We use a set of tools called PACA (I forget what it stands for) but basically we work with community members, asking them questions to gain a sense of what resources and assets they already posses, and what they feel they need to achieve more. There is a tool on community mapping, to figure out who can do what (is there a great seamstress? what about a carpenter?) daily and seasonal calendars (to know when everyone is going to be busy with planting, when the kids are out of school, when major holidays and festivals occur) and needs assessment and priority ranking (to figure out what they need, and more importantly, what order the needs should be addressed in). We worked with a group of teachers on that last one on Wednesday, and to no one's surprise, their greatest need to which they gave the highest priority was their salaries. At this point, it's not up to PCVs to solve their problems, but to hand them the reins and ask what they think they can do about it. One of our PCVs told about an income generating project she'd helped the teachers at her school start that supplemented their income. (The teachers are required to be at school until 5 or 6 and don't have the opportunity to hold second jobs if they need them) The teachers at our school wanted nothing to do with this. They just kept talking about the ministry and the parents and how they couldn't do anything about it. It was very frustrating to hear, and I think they were frustrated that we were there, asking them these questions, and then not providing any answers. Thank God we had a Ugandan woman there with us, who could speak to the teachers more firmly than we were able to, and she reminded them that when money is tight at home, they have to solve things themselves, and that they can't go to the ministry or the head teacher asking for help. It was very eye opening.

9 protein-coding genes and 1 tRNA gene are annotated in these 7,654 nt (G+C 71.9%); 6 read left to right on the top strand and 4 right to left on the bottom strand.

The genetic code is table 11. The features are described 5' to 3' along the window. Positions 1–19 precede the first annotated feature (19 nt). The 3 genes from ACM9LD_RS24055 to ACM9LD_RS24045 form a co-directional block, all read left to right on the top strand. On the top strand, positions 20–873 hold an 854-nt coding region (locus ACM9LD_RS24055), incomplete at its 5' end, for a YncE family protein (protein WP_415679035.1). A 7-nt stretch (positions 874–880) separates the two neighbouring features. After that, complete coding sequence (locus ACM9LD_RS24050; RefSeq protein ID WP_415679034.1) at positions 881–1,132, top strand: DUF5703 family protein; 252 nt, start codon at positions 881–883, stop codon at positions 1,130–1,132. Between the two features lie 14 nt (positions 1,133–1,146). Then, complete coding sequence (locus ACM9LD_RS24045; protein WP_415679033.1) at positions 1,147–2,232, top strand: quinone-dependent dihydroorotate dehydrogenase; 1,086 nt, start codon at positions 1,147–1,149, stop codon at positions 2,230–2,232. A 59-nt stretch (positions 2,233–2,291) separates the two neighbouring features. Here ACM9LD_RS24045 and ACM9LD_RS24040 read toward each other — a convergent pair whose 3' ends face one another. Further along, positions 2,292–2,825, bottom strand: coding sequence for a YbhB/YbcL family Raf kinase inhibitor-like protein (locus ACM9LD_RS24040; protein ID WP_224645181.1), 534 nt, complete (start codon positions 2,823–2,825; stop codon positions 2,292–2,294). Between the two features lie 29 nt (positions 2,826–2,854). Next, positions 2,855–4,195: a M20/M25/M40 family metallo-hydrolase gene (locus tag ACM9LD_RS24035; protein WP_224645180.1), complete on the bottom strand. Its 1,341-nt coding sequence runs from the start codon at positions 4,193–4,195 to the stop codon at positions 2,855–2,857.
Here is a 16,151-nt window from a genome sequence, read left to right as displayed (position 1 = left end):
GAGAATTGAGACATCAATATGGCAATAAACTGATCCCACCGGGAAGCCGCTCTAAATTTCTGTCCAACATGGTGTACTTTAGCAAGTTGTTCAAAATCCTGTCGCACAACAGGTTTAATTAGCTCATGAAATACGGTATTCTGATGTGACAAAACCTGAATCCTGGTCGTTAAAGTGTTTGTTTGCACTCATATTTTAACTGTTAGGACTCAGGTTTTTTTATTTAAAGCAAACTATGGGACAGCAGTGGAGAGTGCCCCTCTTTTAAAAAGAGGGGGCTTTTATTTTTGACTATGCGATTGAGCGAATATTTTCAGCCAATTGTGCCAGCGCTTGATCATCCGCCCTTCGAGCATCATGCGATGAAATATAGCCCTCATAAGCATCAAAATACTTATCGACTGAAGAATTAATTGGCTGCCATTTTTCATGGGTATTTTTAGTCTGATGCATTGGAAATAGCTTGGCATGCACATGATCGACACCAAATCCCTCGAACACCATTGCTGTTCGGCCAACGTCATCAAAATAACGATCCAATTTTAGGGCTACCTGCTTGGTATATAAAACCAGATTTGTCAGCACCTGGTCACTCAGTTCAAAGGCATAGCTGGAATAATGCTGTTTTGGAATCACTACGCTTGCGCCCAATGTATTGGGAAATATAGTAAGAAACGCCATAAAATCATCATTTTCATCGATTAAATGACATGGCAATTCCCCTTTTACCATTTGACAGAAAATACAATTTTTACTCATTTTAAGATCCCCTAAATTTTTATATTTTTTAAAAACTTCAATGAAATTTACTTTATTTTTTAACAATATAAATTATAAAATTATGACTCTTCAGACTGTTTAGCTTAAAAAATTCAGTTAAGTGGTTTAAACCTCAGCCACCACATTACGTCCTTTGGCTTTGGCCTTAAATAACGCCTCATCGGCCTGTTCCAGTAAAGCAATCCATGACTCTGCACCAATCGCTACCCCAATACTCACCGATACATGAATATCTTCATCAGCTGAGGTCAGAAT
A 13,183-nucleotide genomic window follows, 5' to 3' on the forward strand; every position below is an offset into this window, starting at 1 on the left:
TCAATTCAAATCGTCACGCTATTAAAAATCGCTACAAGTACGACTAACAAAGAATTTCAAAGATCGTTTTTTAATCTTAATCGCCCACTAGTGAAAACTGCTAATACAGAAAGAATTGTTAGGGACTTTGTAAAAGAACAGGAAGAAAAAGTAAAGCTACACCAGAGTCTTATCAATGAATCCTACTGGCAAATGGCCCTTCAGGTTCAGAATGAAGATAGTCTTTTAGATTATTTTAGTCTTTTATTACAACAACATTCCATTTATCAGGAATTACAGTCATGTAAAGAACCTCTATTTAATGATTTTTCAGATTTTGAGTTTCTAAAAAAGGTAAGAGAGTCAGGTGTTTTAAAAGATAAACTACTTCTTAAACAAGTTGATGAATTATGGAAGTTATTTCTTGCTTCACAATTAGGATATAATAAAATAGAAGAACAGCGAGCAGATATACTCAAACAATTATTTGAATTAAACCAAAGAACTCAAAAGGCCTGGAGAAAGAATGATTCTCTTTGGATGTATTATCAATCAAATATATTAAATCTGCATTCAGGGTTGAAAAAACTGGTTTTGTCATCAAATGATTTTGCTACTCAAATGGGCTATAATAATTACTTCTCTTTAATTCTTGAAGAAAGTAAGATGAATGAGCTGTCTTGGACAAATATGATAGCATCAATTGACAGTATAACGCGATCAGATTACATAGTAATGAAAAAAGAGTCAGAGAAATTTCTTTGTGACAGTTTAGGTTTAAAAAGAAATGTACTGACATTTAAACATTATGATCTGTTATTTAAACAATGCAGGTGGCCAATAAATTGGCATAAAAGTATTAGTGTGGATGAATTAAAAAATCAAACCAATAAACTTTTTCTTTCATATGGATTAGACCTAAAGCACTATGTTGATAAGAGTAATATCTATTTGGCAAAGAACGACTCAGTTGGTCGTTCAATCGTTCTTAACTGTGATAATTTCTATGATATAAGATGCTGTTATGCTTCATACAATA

Random Ugandan things: roosters are all over, they start crowing at about 3 am and don't stop until, well, I'll let you know when they stop. My favorite snacks are roasted soy nuts and drinking yogurt in a plastic baggie. We get them whenever we stop for snacks at the gas station, which is about every other day. Lately I've been seeing bunnies all over the place. Mostly in yards, but sometimes along the main highway where we walk home from training. The Ugandan clock (mostly in villages, and I think all over Africa too) is different from the western clock. They start at 7 am because that's when the sun rises, and that's 1. 2=8am, 3=9am and so on until 7 at night, and that's the first hour of night. So if you ask someone what time the meeting is at and they say 2 in the morning, they're not crazy. I've trying to figure out if that's something that is strictly on the equator since the days and nights don't vary, or if it's all over Africa.